Football is one of the most popular sports in America.
It’s also one of the most dangerous sports.
From concussions to torn ligaments, there’s a reason some former NFL players have compared every play to a car crash.
However, Sanford Health is playing its part to make the game safer. Especially for kids. The organization showcased this at a Physical Activity Alliance webinar for professionals in physical activity and public health nationwide Nov. 19.
Relationships help achieve goals
Thayne Munce is an assistant scientist/manager at Sanford Research in Sioux Falls, South Dakota. He presented at the webinar with a panel of experts including Tom Farrey, a former ESPN journalist who now leads Aspen Institute Sports and Society programs.
The Physical Activity Alliance, a national organization devoted to the promotion of physical activity, is the caretaker of the National Physical Activity Plan. A large component of this plan is the sport sector. The National Physical Activity Plan also has sectors of public health, mass media, transportation, health care, faith-based settings, education, community and recreation, and business and industry.
One of the strategies within the sports sector, according to the Physical Activity Alliance’s website, is that: “Sports organizations should ensure that sports programs are conducted in a manner that minimizes the risk of sports-related injuries and illnesses.”
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Sanford Health has a standing partnership with the American College of Sports Medicine. That partnership has formed the National Youth Sports Health and Safety Institute (NYSHSI). Munce, a member of the NYSHSI leadership board, said the institute wanted to take a leading role in the sport sector of the National Physical Activity Plan, particularly the safety strategy.
“We thought we could do that by providing examples of a youth sports organization that has in fact taken that strategy and brought it into action. And we didn’t have to look too far finding that organization. We found it right in our backyard in South Dakota in South Dakota Junior Football,” he said.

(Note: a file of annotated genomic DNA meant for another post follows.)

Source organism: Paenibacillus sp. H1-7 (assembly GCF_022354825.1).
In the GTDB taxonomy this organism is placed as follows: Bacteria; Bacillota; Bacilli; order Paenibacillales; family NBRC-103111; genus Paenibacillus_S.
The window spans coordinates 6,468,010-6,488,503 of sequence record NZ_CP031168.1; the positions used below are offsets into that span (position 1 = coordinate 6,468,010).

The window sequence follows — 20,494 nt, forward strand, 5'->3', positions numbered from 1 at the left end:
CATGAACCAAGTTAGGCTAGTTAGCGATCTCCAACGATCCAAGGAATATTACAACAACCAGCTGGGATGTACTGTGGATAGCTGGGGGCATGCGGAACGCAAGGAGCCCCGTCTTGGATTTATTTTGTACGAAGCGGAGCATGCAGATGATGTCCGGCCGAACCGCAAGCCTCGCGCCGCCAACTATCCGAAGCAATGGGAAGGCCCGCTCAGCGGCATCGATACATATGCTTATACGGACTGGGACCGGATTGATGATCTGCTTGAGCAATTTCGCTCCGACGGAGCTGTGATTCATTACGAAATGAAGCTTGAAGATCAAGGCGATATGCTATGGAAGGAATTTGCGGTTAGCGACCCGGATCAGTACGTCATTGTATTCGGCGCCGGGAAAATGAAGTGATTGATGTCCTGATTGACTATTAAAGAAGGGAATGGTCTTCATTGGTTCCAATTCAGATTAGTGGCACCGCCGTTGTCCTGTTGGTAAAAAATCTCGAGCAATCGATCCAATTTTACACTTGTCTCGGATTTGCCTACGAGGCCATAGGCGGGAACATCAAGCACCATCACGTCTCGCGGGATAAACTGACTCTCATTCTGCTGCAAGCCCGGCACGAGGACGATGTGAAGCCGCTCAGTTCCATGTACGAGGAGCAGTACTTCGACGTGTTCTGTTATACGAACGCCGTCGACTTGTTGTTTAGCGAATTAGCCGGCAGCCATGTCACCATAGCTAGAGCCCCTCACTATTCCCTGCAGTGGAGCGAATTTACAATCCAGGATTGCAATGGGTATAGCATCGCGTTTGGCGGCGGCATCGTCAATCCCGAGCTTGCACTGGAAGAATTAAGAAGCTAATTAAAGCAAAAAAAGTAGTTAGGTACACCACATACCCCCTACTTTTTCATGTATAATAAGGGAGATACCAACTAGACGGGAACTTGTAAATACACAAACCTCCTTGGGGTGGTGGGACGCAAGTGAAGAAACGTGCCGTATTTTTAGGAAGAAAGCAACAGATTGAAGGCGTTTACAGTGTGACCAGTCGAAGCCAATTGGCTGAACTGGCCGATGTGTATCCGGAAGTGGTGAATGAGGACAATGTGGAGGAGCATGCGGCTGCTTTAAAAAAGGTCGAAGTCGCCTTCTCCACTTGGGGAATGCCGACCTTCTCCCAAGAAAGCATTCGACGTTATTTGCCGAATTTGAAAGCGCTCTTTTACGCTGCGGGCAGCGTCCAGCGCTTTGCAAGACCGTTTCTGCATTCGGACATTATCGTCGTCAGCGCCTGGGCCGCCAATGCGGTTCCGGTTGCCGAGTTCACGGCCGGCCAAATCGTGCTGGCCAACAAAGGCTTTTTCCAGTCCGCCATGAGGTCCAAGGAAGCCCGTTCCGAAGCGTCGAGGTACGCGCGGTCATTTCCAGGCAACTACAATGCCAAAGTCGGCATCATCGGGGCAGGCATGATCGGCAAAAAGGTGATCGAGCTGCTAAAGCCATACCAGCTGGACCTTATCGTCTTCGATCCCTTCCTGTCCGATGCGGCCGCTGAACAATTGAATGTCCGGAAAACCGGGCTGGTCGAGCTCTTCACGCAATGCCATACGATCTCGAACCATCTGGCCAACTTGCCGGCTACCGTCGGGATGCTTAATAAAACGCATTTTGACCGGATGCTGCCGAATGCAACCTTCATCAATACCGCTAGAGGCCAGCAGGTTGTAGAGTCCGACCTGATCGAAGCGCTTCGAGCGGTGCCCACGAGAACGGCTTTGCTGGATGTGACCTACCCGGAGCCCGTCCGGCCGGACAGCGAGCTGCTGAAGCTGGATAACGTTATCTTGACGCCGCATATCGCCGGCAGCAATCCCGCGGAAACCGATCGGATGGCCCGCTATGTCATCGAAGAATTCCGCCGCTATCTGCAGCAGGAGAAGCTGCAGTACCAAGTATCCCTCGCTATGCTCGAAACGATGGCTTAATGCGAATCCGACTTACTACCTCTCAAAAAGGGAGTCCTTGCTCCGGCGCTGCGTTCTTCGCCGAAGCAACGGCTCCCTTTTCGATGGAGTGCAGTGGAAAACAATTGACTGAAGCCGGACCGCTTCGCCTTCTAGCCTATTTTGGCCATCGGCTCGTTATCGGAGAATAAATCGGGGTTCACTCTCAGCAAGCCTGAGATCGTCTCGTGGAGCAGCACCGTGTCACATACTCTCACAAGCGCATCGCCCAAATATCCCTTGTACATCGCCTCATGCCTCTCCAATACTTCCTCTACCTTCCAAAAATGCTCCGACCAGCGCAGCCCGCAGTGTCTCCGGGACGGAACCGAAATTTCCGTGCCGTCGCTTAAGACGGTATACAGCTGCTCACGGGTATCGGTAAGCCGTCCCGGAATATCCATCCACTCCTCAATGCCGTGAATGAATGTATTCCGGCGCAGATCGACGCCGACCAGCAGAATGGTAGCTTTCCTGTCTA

Munce has worked with South Dakota Junior Football for over 10 years, particularly in concussion research.
“They’ve taken a number of proactive steps, and have developed them through the years, that put the health and safety of their youth athletes first and foremost,” he said. “They’ve done a number of things from concussion education to providing proper equipment and partnering with a health care organization in Sanford Health.”
Sports safety model to follow
Munce said South Dakota Junior Football has created a “model environment” for the health and safety of its participants.
To help tell its story, Munce shared a video with webinar attendees. Numerous members of the health and wellness communities were interviewed on the work South Dakota Junior Football has done to emphasize the safety of players.
“We’re going to highlight South Dakota Junior Football and congratulate them on the work they’ve done by really setting them up as an example for other youth sports organizations in the United States to follow,” he said.
By partnering with South Dakota Junior Football, Munce said Sanford is helping to make sports, and football in particular, safer for generations to come.
“It shows that Sanford is a pioneer in working with youth sport organizations and promoting community. We understand sports are a tremendous opportunity for community health and wellness. We understand that to promote that within your community you have to get involved, and we’ve taken a very active role in getting involved. Both through the facilities we have at the Sanford Sports Complex, and partnering with organizations like South Dakota Junior Football.
“I think what we’re doing is unique in the United States and people recognize that. Everyone from the American College of Sports Medicine, to the Physical Activity Alliance – they see what we’re doing here in Sioux Falls. They see the partnerships we’re building, and that we’re not just talking about what needs to be done. We’re actually doing it.”
Research, Sports Medicine
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